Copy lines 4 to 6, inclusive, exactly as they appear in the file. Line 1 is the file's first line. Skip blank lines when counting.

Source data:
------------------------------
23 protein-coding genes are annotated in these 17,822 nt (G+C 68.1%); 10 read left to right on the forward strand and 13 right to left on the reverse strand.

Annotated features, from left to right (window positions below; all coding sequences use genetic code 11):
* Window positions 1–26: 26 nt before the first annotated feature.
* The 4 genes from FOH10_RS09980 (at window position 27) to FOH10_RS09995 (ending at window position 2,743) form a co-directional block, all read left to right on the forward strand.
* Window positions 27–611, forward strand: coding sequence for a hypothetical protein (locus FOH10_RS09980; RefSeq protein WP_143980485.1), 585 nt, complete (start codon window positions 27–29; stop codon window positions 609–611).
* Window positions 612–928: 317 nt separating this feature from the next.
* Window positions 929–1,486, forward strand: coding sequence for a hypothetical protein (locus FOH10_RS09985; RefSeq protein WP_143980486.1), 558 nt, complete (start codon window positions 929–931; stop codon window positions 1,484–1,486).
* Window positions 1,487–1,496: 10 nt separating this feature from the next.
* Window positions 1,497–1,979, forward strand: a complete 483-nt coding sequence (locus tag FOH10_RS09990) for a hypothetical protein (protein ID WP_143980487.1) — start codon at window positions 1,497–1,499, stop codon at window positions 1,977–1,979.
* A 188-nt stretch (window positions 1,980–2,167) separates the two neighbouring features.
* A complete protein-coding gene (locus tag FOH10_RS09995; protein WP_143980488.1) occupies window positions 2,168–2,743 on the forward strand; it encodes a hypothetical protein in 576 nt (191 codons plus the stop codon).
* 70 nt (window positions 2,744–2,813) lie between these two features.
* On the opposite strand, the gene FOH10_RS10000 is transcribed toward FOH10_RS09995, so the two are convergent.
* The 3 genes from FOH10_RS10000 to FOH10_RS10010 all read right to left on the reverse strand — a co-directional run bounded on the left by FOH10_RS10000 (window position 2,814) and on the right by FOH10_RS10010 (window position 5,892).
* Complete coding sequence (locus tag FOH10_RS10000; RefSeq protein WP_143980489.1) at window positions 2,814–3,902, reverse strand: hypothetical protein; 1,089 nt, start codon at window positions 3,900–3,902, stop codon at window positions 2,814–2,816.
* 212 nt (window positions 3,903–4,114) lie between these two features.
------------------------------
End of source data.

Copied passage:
* The 4 genes from FOH10_RS09980 (at window position 27) to FOH10_RS09995 (ending at window position 2,743) form a co-directional block, all read left to right on the forward strand.
* Window positions 27–611, forward strand: coding sequence for a hypothetical protein (locus FOH10_RS09980; RefSeq protein WP_143980485.1), 585 nt, complete (start codon window positions 27–29; stop codon window positions 609–611).
* Window positions 612–928: 317 nt separating this feature from the next.